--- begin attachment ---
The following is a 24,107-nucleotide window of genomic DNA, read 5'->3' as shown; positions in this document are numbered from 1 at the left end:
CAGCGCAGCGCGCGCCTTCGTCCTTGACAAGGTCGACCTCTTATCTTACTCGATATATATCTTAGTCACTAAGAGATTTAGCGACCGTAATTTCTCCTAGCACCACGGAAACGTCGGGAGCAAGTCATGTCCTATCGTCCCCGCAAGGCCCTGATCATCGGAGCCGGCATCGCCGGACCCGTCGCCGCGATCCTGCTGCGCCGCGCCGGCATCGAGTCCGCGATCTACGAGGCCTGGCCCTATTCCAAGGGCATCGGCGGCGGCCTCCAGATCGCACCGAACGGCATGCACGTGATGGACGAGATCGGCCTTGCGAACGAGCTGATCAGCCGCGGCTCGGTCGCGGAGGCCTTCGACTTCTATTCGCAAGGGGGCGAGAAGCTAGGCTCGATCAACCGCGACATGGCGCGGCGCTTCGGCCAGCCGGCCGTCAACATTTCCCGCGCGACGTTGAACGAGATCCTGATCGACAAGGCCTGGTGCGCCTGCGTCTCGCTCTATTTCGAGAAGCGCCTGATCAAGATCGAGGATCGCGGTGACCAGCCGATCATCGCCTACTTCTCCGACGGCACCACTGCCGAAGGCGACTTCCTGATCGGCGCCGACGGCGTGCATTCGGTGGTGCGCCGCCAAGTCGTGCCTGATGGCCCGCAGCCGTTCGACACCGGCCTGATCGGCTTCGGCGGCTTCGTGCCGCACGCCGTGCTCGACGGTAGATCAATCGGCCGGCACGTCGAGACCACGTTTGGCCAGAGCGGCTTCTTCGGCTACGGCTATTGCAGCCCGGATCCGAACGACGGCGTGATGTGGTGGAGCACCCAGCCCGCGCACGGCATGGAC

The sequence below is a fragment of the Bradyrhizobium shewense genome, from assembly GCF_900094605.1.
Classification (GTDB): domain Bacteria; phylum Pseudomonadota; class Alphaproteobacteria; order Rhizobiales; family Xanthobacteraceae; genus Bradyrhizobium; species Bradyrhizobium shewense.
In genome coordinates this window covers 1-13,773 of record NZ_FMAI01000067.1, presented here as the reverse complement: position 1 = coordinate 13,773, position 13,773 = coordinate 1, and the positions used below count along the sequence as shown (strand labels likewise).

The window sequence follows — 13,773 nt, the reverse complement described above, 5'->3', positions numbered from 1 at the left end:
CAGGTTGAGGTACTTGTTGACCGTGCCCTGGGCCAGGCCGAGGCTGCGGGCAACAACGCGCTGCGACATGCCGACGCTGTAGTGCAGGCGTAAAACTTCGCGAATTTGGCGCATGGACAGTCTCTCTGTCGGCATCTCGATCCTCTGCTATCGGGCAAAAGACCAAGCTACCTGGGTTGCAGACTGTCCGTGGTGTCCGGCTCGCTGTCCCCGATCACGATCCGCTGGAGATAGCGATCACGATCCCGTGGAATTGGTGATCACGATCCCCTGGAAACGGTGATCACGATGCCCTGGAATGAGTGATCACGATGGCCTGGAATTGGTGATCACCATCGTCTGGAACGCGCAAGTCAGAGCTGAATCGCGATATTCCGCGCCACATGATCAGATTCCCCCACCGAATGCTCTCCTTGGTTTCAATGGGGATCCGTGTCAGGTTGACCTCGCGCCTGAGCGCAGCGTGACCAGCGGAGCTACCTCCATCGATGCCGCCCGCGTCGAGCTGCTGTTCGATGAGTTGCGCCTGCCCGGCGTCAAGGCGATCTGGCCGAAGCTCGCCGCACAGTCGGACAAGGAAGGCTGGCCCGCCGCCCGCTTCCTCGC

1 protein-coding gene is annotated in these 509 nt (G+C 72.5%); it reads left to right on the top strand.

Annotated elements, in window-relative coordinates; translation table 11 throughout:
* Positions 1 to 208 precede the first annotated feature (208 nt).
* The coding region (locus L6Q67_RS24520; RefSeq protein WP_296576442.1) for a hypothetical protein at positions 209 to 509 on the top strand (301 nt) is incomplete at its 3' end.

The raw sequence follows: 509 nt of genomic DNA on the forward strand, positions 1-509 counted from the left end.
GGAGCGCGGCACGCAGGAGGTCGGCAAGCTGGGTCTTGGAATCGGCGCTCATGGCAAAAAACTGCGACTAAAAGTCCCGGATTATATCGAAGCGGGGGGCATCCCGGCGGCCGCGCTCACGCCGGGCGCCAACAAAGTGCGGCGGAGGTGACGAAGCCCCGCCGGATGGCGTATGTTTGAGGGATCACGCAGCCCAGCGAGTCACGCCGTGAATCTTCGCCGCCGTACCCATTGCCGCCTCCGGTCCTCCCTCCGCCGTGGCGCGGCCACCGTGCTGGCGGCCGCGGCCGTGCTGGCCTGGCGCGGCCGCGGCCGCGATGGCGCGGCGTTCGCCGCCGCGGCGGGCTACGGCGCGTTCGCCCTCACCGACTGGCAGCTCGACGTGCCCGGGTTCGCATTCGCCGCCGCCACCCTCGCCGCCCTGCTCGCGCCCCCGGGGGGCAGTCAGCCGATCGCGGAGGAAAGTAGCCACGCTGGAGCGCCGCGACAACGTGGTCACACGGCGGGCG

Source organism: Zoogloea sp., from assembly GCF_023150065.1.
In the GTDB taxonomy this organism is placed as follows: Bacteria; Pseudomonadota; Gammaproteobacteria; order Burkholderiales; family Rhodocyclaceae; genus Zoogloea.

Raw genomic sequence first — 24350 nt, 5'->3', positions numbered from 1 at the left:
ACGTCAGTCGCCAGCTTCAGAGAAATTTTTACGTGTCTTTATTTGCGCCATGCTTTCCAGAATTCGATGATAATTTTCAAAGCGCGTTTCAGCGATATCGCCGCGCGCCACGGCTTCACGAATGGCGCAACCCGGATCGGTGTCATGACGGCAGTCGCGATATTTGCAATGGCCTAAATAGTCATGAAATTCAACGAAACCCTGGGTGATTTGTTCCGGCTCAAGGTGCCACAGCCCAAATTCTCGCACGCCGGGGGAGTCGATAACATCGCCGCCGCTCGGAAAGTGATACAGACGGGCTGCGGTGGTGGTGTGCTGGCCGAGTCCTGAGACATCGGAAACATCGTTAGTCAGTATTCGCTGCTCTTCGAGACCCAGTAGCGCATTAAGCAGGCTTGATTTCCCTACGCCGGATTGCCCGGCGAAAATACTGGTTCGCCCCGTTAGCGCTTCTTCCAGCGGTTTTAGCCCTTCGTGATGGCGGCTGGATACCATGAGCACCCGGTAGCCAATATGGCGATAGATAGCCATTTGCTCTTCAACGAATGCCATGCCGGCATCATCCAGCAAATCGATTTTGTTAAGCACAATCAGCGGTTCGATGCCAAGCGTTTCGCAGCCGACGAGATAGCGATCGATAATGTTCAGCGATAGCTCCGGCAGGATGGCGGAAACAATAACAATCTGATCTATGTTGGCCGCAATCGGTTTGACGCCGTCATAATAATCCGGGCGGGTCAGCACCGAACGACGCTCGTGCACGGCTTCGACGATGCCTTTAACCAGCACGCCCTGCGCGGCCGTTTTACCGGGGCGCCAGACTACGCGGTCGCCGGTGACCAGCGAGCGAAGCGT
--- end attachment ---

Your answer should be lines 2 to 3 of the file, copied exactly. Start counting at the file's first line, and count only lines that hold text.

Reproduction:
CAGCGCAGCGCGCGCCTTCGTCCTTGACAAGGTCGACCTCTTATCTTACTCGATATATATCTTAGTCACTAAGAGATTTAGCGACCGTAATTTCTCCTAGCACCACGGAAACGTCGGGAGCAAGTCATGTCCTATCGTCCCCGCAAGGCCCTGATCATCGGAGCCGGCATCGCCGGACCCGTCGCCGCGATCCTGCTGCGCCGCGCCGGCATCGAGTCCGCGATCTACGAGGCCTGGCCCTATTCCAAGGGCATCGGCGGCGGCCTCCAGATCGCACCGAACGGCATGCACGTGATGGACGAGATCGGCCTTGCGAACGAGCTGATCAGCCGCGGCTCGGTCGCGGAGGCCTTCGACTTCTATTCGCAAGGGGGCGAGAAGCTAGGCTCGATCAACCGCGACATGGCGCGGCGCTTCGGCCAGCCGGCCGTCAACATTTCCCGCGCGACGTTGAACGAGATCCTGATCGACAAGGCCTGGTGCGCCTGCGTCTCGCTCTATTTCGAGAAGCGCCTGATCAAGATCGAGGATCGCGGTGACCAGCCGATCATCGCCTACTTCTCCGACGGCACCACTGCCGAAGGCGACTTCCTGATCGGCGCCGACGGCGTGCATTCGGTGGTGCGCCGCCAAGTCGTGCCTGATGGCCCGCAGCCGTTCGACACCGGCCTGATCGGCTTCGGCGGCTTCGTGCCGCACGCCGTGCTCGACGGTAGATCAATCGGCCGGCACGTCGAGACCACGTTTGGCCAGAGCGGCTTCTTCGGCTACGGCTATTGCAGCCCGGATCCGAACGACGGCGTGATGTGGTGGAGCACCCAGCCCGCGCACGGCATGGAC

The sequence below is a fragment of the Bradyrhizobium shewense genome, from assembly GCF_900094605.1.